These are not personal judgments, they’re objections to concepts that can get in the way of peoples journeys. In the fullness of their realizations. That’s why the objections. Rick is attempting to clear some misconceptions about the journey. The whole show is founded on that. To help people move forward.

    He is also trying to explain how the show difference from others.

    And please don’t add to the confusion about advaita. It means non-dual or one. Thoughtlessness is a state of mind.

  23. Hi Poe,
    I don’t get the impression that someone on this site wants people to believe anything. And who said that the world doesn’t exist? It exists, but only as an illusion. Illusion doesn’t mean that it doesn’t exist. It exists, but not in any way your mind thinks. That’s all. Understanding this point thoroughly is enough to end the suffering, since mind stops all attempts to modify the perceived.

    Btw, what’s wrong with seeing or claiming to see aliens or angels?

  24. Hi David,

    I understand what you are saying. And why you are suggesting why Rick is giving these neo advaita ideas such a hard time, however, once realization has happened the outward seeking stops. The inner guru takes over. So, though his intentions are good, he’s affects can’t be realized, by the realized. So, he’s only confusing seekers. As a result, he’s only appearing to be bias.

    You’re totally right about thoughtlessness! I was trying to be clever, but, it was just being careless. Sorry about that.

  25. Hey Brian,

    Nothing is wrong with seeing aliens or angels. My point was that the these neo advaita ideas catch more flack. People are waking up using these neo ideas, but still they are treated as though they are to elementary to be taken seriously. However, seeing things are perfectly fine. Doing TM for decades, perfectly fine. Neo advaita concepts, BE CAUTIONS. That’s the feeling I get.

  26. Hi Brian

    The issue is that there are those who say that because it’s an illusion it doesn’t exist. And indeed, this can be experienced directly at certain points in the journey. Then it’s seen to be an illusion that obviously exists. Then that it is none other than Brahman.

    The idea that only one or the other is the truth is what gets us into trouble.

    I also disagree with your point. Suffering does not end when we understand the world is an illusion. Suffering begins to end when we experience what is actually real and see through our identification with the world. Then, the understanding dawns from the experience.

    Suffering ends when we become That permanently and fully.

    ie: understanding is the effect of being, not the cause of it.

  27. Poe – again, it is not concepts that wake you up. No one is waking up from neo ideas. Or any other ideas because it is not the mind that wakes up (at first).

    Indeed, concepts can be a barrier to waking. For some, the last barrier is their concepts of waking. This is why some teachers avoid concepts as much as possible.

    But the flip side of that is if we don’t have a map, we’re much more likely to get lost. We just have to be careful not to think the map is the world. 😉

    Advaita, good. Neo-advaita, distorted. Neo is not a traditional teaching. Its a new-ageified lazy approach. This is why Rick grumps about it. Again, read the article. It’s not a valid approach. It’s gonna get people stuck.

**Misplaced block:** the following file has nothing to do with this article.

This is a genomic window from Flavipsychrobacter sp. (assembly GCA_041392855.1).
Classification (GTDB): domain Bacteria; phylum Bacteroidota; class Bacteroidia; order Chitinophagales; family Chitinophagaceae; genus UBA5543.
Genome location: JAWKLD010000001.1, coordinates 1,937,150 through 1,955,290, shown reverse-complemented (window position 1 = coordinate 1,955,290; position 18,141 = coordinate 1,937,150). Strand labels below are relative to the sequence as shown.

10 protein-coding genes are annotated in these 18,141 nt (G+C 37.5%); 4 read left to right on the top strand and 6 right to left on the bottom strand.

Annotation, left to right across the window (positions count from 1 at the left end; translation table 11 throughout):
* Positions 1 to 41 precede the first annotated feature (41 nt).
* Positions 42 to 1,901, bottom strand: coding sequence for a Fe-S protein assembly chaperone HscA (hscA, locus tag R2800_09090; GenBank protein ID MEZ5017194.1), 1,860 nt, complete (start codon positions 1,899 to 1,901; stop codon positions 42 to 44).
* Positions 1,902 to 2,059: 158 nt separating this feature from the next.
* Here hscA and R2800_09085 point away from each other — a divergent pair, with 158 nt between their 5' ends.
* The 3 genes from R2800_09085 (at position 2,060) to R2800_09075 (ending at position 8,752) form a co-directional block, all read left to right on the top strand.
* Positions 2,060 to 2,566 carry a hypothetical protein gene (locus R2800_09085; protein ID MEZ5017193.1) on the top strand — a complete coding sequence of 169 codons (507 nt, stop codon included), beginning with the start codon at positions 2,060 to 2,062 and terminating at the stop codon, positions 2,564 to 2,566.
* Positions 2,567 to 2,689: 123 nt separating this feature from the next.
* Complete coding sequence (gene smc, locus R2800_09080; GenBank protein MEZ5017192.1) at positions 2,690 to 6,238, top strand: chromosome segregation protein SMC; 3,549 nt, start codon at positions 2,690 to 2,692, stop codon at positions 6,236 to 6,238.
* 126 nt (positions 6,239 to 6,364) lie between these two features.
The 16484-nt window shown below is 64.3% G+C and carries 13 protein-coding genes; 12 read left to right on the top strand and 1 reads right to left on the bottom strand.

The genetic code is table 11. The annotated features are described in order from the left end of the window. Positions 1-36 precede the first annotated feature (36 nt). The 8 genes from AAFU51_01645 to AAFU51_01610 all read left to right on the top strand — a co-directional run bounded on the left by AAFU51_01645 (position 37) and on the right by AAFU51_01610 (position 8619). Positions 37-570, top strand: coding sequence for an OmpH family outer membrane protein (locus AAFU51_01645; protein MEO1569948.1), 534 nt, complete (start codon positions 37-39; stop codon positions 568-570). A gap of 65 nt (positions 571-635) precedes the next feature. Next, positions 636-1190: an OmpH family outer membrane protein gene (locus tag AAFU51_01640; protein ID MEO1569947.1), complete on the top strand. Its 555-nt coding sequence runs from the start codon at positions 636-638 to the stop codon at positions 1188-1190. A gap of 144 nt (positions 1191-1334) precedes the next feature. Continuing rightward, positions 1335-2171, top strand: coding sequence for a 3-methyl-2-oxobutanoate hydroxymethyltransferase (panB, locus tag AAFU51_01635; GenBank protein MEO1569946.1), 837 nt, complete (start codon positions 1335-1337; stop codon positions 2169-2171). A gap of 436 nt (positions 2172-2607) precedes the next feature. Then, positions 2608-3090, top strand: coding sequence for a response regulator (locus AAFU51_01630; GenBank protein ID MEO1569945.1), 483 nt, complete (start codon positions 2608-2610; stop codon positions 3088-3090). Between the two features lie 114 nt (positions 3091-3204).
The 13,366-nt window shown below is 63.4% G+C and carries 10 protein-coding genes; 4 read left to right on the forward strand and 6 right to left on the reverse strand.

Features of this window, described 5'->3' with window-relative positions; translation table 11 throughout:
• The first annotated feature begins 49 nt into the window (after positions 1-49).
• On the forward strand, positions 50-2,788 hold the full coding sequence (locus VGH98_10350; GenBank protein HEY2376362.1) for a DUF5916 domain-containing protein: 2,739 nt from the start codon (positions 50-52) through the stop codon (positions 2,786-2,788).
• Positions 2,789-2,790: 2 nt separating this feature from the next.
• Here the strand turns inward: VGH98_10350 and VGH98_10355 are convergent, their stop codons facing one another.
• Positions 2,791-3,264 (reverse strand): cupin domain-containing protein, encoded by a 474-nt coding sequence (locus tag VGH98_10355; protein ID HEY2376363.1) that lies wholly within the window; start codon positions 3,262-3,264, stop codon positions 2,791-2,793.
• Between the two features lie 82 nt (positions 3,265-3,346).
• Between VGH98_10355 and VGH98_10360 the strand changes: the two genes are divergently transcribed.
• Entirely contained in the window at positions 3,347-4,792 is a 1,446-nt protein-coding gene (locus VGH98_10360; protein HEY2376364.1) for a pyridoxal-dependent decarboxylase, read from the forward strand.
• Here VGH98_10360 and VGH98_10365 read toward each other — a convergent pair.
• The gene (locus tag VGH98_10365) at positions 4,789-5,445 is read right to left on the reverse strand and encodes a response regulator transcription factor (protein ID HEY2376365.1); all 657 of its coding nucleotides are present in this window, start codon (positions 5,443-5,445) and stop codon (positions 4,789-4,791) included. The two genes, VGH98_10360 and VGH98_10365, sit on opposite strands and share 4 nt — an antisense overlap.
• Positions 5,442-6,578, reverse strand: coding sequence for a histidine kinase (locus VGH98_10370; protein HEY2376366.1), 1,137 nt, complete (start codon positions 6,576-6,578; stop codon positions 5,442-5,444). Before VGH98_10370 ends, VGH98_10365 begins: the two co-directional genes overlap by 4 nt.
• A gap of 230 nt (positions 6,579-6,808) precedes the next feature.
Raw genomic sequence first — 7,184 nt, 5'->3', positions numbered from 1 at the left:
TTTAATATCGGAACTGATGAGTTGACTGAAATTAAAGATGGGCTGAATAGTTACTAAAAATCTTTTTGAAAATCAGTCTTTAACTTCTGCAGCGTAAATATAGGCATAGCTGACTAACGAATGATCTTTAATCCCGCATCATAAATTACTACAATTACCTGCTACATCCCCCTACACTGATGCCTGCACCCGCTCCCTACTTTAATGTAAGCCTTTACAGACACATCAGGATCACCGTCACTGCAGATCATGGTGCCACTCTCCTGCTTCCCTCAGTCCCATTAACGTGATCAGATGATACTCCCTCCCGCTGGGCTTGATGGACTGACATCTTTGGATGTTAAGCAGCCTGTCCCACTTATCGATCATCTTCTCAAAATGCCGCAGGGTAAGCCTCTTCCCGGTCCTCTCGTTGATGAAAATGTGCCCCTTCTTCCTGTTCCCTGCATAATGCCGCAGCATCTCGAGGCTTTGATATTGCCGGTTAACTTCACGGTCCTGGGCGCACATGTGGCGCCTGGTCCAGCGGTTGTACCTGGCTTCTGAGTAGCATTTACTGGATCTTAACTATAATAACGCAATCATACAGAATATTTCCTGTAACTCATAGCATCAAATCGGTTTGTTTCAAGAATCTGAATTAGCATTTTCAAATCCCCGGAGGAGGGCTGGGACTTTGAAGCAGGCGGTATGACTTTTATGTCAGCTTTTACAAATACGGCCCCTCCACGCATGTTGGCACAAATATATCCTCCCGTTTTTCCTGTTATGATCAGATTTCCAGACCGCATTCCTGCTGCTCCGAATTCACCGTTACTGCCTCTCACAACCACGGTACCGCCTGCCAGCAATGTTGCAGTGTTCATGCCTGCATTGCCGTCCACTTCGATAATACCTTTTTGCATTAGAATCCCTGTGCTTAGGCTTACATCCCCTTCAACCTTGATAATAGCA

(Mahavakyas and other such core ideas are a great help for a later stage.)

  28. Well, when you understand the world to be an illusion, you automatically experience what is real and you stop your identification with the world… There is nothing more to do, but understand. Then, the experience dawns from the understanding.

    The sentence “Suffering ends when we become That permanently and fully.” sounds very odd to me. It presupposes that there is a point in time when we are not That permanently and fully and that there is something need to be done in order for us to become That. Both are false. Understanding false as false is all there needs to be done. You are already That.

    Ramana Maharshi:
    There is no reaching the Self. If the Self were to be reached, it would mean that the Self is not now and here, but that it should be got anew. What is got afresh, will also be lost. So it will be impermanent. What is not permanent is not worth striving for. So I say, the Self is not reached. You are the Self. You are already That. The fact is that you are ignorant of your blissful state. Ignorance supervenes and draws a veil over the pure Bliss. Attempts are directed only to remove this ignorance. This ignorance consists in wrong knowledge. The wrong knowledge consists in the false identifcation of the Self with the body, the mind, etc. This false identity must go and there remains the Self.

  29. Hi Brian
    I’m just relating how many have experienced the process. I would suggest that the mind cannot grok what it has not experienced so while understanding will cause a shift in perception, it is the direct experience and shifts in being that will cause the actual understanding. Before that, it’s just concepts. Different concepts can indeed cause a change in perception but thats superficial if there is not an underlying change in being.

    And I fully agree – we are already That and have always been That. But that is not the perception of most people. I am describing how it is experienced. How we come to realize That.

    I fully agree with Ramanas statement. But that false identification is not usually released only by knowledge unless one is a pure Gyan yogi and has direct ongoing access to a guru.